How fabulous do you feel with a wide-brimmed hat while you’re at the beach or strolling through the farmer’s market? Luckily, covering up your face isn’t just a style statement, it’s a sun savvy move. Don’t have a hat? Seek out the shade!
Don’t forget your eyes!
Go for the Jackie O. look and supersize your sunglasses. Not only will this protect your eyes from sun damage, but it will add an extra layer of sun protection for the sensitive and thin skin around your eyes.
So, get outside this summer and bask in the sun’s warm rays. Enjoy the beach, picnic at the park, and soak up every delightful minute of sweet summertime. Just make sure that you’re being sun safe and healthy along the way!
Also, here’s your friendly reminder to schedule an annual skin check with your dermatologist! Plus, keep an eye on your skin with self-checks and look out for any moles or spots that are changing, growing, or irregular.
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What is Organic Cotton?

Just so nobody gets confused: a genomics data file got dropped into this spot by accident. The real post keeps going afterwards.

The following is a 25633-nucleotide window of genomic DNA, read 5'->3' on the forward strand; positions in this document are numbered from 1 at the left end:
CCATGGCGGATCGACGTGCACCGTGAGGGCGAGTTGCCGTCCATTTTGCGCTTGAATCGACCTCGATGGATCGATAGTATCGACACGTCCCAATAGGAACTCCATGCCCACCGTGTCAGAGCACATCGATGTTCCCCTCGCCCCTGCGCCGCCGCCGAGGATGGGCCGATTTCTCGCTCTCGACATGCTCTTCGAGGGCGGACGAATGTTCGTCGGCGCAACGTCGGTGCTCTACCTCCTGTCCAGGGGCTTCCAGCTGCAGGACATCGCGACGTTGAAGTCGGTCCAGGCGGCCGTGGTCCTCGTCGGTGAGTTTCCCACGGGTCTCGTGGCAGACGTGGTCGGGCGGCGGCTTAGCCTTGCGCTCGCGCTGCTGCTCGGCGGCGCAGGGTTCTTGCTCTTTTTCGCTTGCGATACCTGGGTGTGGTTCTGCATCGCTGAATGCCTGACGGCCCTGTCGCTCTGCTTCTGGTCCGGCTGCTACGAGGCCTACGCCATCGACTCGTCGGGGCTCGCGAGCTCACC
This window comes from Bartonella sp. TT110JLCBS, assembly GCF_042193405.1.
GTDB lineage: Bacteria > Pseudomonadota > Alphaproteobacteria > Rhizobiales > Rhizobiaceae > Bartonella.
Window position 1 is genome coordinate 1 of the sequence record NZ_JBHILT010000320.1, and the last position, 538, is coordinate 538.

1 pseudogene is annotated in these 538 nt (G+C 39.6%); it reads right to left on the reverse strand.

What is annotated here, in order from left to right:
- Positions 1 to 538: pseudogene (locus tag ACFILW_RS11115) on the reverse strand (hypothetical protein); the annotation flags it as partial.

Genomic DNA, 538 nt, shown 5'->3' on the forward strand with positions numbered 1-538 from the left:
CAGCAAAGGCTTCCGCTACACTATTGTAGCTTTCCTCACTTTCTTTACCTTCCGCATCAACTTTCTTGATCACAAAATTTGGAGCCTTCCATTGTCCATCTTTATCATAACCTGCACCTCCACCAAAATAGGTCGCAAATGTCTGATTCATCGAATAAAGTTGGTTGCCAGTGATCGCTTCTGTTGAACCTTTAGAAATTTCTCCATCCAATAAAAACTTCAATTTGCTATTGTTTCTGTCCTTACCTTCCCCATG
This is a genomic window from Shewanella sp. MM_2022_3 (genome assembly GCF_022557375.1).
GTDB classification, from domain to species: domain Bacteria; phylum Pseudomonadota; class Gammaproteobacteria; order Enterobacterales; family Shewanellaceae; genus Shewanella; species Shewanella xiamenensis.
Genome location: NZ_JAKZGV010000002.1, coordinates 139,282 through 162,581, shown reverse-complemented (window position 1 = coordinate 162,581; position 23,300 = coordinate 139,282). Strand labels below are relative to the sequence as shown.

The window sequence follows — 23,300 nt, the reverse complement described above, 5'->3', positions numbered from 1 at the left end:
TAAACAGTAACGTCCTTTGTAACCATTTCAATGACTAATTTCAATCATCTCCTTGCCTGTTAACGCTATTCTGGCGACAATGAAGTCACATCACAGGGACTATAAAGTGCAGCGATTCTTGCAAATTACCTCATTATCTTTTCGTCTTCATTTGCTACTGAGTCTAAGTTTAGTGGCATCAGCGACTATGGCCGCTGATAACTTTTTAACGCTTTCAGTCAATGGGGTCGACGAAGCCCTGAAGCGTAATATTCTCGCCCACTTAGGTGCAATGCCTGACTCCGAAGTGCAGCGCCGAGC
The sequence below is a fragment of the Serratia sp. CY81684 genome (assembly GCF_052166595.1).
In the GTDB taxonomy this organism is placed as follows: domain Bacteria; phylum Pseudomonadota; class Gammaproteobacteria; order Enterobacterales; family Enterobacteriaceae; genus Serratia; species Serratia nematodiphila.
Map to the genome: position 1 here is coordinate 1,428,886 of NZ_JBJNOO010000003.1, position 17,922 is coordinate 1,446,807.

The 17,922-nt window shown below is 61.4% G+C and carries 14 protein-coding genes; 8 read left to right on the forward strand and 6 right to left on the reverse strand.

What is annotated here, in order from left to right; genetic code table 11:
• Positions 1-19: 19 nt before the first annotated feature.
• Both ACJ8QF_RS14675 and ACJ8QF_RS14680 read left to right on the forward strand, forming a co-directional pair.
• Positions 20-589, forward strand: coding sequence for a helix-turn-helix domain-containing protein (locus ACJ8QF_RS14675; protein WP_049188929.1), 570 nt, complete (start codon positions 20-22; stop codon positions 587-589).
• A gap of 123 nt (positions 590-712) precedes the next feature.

By: Heather Bien We’re all trying to be better stewards of Mother Earth. From recycling to upcycling and eating conscientiously to dressing mindfully, our choices affect the planet. So choosing organic cotton clothing seems like an easy decision, right? Not so fast! As with all sustainable choices, it’s important to take a moment to learn a bit more about why organic cotton might win over conventional cotton—and what makes these two materials different in the first place. Read on if you’re interested in learning about organic cotton and whether it’s the best choice for you and the environment. Conventional cotton Before we get into debating modern cotton farming techniques, let’s get familiar with the plant we’re talking about: cotton. It’s soft, durable, and probably on your body right now. But what else do you really know about cotton? Here are the basics: Cotton comes from the cotton plant – The cotton plant is a warm-season woody perennial shrub from the genus Gossypium and the family Malvaceae. Cotton fabric is made from the plant’s fibrous seed-hair (which is also called a cotton boll). Cotton is one of the top agricultural crops – Traditional cotton is the most widespread and profitable non-food crop in the world. Although the plant is capable of growing in any warm-weather climate, India and China are now the top producers of cotton globally. Cotton is thirsty – A normal cotton plant requires 10 gallons of water to reach peak potential. That doesn’t sound so bad, but multiplying it outward, that means it takes about 5,000 gallons of water to produce just 2.2 pounds of cotton fabric. Pests think it’s delicious – Not only is cotton thirsty, but it’s prone to pest infestations from bollworms, weevils, aphids, stink bugs, thrips, and spider mites. In order to combat these common pests, conventional cotton is routinely sprayed with a veritable salad-dressing of pesticides, many of which can remain in the soil and water supply for years afterward. Cotton harvesting requires defoliation – In order to quickly and efficiently harvest cotton, many commercial growers use chemical defoliants to strip the leaves from the cotton plant prior to harvesting the bolls. Like pesticides, these chemicals remain in the environment and on the cotton itself. Is organic cotton better? All of those cotton factoids point pretty compellingly to buying and wearing organic cotton fabric. But first, it’s important to understand what sets this organic alternative apart. Why exactly is “organic” cotton anyway? You might associate the word organic with your healthy fruits and veggies, but it’s not always clear what this term means when it comes to cotton. For many years, there was not a standard definition, but today, the United States Department of Agriculture (USDA) and Federal Trade Commission (FTC) require that any cotton product labeled “organic” meet the following criteria: Made with fibers from USDA-certified organic crops Third-party certified (ie., through the Global Organic Textile Standard) under the National Organic Program standards Has a specific percentage of organic material (depending on the crop) But this definition is a little circular, so we need also to define USDA-certified organic crops. According to the USDA, organic crop standards are defined as follows: Land must have had no prohibited substances applied to it for at least three years before the harvest of an organic crop. Soil fertility and crop nutrients will be managed through tillage and cultivation practices, crop rotations, and cover crops. These can be supplemented with animal and crop waste materials and allowed synthetic materials. Crop pests, weeds, and diseases will be controlled primarily through management practices, including physical, mechanical, and biological controls. When these practices are not sufficient, a biological, botanical, or synthetic substance approved for use on the National List may be used. Operations must use organic seeds and other planting stock when available. The use of genetic engineering, ionizing radiation, and sewage sludge is prohibited. What is organic cotton? In short, it’s cotton that is farmed according to these practices and certified organic by the USDA. Why should you choose organic cotton? With fewer pesticides, fewer synthetic chemicals, and more thoughtful cultivation practices, organic cotton can certainly offer a more environmentally friendly choice when compared to regular cotton. Is organic cotton sustainable? Here are a few other reasons why organic cotton can be a better alternative for you and the earth: It’s better for our water resources – According to an analysis by the Textile Exchange, producing an organic cotton T-shirt requires 1,982 fewer gallons of water compared to a regular cotton T-shirt. Because organic cotton uses less chemicals, its production also releases fewer toxins into our aquatic ecosystems. It’s good for the soil (and our carbon footprint) – According to the Soil Association, the more natural cultivation practices and fewer pesticides used by organic cotton farmers can support healthier soil. That soil, in turn, can absorb more carbon from our atmosphere and help keep the planet healthy. It encourages biodiversity – Multiple studies have shown that organic farming practices can encourage more diversity among the animal species of our planet. Sustainability is sometimes in the eye of the beholder. But when it comes to plant-derived textiles, the ones which help us create a healthier world are always a better alternative. Explore the benefits of bamboo with Boody Whether you choose to purchase conventional or organic cotton clothing, the fact that you are shopping mindfully for yourself is a win for the environment. At Boody, we believe in bringing you quality, comfy, sustainable clothing basics that keep you feeling good about yourself and your personal impact on Mother Earth. From our sleepwear to our loungewear, women’s bamboo shirts to our underwear, sustainable and ethical are our touchstones. Our clothing is made of bamboo viscose, requiring less water than cotton while putting precious oxygen back into the environment. That just feels good, doesn’t it? Explore the bamboo benefits today, with Boody. Sources: Britannica. Cotton. https://www.britannica.com/topic/cotton-fibre-and-plant Cotton. The Story of Cotton - Where Cotton Grows. https://www.cotton.org/pubs/cottoncounts/story/where.cfm World Wildlife Federation. Cotton. https://www.worldwildlife.org/industries/cotton Textile Exchange. Quick Guide to Organic Cotton. https://textileexchange.org/quick-guide-to-organic-cotton Soil Association. What is organic cotton? https://www.soilassociation.org/take-action/organic-living/fashion-textiles/organic-cotton/ USDA. Conservation and Biological Diversity in Organic Production. https://www.usda.gov/media/blog/2016/02/29/conservation-and-biological-diversity-organic-production About the Author: Heather Bien is a copywriter and writer based in Washington, DC. She works with retail, ecommerce, and creative brands on their website copy and digital presence, and her freelance writing has appeared on MyDomaine, Apartment Therapy, The Everygirl, and more. When she's not with laptop and coffee in hand, you'll find her planning her next weekend getaway, working on her budding green thumb, or scouting for her next great vintage find.